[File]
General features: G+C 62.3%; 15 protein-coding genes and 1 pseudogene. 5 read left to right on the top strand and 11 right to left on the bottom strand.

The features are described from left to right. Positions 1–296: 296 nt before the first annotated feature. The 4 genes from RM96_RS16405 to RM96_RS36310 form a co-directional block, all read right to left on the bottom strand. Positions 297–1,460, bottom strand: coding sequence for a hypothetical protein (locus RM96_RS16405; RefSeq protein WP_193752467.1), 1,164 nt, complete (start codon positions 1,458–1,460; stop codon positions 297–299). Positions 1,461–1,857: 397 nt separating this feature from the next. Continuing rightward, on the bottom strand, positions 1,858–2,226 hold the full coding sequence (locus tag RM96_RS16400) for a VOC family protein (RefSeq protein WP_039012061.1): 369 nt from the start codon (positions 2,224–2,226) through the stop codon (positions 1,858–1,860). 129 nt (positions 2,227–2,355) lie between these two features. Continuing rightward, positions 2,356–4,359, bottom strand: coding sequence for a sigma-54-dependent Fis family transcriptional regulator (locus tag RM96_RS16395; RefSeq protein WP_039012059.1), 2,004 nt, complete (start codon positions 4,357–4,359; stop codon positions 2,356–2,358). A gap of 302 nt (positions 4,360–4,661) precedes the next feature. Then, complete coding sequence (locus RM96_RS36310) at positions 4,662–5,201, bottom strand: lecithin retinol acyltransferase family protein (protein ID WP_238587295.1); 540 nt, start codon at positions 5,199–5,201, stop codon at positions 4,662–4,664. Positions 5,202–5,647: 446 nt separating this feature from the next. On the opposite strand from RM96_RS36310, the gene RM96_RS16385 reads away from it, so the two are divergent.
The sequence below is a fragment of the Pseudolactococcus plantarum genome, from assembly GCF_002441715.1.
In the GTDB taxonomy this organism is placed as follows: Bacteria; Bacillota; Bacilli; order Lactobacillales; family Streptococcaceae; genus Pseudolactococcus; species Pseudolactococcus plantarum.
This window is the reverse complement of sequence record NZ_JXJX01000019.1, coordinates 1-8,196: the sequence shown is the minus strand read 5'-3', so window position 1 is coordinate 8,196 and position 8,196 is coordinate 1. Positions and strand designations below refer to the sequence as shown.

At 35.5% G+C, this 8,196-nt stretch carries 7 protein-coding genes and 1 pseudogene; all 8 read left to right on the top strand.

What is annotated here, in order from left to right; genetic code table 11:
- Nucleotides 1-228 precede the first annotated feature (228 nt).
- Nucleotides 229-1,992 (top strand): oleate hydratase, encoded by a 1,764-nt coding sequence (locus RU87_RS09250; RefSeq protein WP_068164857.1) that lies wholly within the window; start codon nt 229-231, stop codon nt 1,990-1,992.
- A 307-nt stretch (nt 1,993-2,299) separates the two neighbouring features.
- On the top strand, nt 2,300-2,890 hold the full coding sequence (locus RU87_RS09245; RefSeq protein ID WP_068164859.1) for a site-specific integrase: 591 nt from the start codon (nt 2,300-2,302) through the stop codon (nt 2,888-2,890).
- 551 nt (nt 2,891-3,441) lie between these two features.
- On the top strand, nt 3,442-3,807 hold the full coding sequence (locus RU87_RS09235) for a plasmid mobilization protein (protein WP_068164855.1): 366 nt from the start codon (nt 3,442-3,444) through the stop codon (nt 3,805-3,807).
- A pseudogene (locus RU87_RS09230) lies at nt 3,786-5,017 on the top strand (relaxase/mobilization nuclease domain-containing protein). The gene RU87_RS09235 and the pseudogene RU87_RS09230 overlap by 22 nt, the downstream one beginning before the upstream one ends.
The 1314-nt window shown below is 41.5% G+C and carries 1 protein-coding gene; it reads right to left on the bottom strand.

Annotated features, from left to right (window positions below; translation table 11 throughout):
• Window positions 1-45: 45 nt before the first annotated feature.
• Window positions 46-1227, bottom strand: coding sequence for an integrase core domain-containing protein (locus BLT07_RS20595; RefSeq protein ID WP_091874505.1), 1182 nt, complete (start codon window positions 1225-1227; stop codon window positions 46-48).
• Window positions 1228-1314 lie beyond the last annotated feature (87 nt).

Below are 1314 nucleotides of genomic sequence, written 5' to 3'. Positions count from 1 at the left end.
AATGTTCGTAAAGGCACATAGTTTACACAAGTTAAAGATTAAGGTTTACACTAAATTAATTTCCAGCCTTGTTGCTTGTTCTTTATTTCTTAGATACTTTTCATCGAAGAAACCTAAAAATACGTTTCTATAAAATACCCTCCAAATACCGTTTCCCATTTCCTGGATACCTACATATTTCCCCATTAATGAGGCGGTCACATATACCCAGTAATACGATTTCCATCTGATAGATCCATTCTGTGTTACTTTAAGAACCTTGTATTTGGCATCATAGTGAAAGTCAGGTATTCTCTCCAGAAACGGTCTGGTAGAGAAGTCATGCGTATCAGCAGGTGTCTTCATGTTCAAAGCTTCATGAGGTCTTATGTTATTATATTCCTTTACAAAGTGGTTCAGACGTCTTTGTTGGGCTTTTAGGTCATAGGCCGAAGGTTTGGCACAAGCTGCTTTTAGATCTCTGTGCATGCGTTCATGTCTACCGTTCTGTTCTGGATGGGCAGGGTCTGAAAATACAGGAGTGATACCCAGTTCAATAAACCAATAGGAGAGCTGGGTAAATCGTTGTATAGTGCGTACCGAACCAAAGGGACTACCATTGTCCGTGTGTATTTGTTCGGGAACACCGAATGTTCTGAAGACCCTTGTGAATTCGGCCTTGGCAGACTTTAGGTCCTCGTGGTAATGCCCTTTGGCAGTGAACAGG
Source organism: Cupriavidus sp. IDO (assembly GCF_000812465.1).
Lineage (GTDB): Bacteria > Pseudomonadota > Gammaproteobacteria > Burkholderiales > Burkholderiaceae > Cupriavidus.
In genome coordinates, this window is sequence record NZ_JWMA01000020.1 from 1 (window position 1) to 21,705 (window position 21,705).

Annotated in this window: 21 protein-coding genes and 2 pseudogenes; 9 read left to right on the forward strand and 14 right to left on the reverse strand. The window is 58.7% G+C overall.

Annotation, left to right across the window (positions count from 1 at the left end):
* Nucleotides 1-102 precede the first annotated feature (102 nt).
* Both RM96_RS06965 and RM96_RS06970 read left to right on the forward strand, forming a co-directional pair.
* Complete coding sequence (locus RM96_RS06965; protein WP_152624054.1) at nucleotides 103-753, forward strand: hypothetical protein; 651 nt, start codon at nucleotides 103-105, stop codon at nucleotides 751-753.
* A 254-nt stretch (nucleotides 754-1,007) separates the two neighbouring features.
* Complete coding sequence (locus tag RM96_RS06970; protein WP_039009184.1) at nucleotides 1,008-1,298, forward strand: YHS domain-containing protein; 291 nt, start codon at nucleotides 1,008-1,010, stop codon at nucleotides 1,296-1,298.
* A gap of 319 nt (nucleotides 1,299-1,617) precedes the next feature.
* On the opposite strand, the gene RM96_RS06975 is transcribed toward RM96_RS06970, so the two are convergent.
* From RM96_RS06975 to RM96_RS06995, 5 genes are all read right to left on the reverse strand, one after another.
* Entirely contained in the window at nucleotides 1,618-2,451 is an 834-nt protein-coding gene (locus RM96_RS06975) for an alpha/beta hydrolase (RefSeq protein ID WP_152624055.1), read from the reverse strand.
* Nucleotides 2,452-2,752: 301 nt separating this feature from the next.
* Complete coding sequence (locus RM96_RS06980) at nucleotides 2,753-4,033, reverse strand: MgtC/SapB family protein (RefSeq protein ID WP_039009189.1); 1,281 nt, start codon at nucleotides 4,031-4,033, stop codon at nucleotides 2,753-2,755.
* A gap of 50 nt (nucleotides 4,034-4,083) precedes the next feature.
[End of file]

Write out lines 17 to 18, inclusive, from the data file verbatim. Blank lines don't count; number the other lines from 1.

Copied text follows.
• Window positions 1-45: 45 nt before the first annotated feature.
• Window positions 46-1227, bottom strand: coding sequence for an integrase core domain-containing protein (locus BLT07_RS20595; RefSeq protein ID WP_091874505.1), 1182 nt, complete (start codon window positions 1225-1227; stop codon window positions 46-48).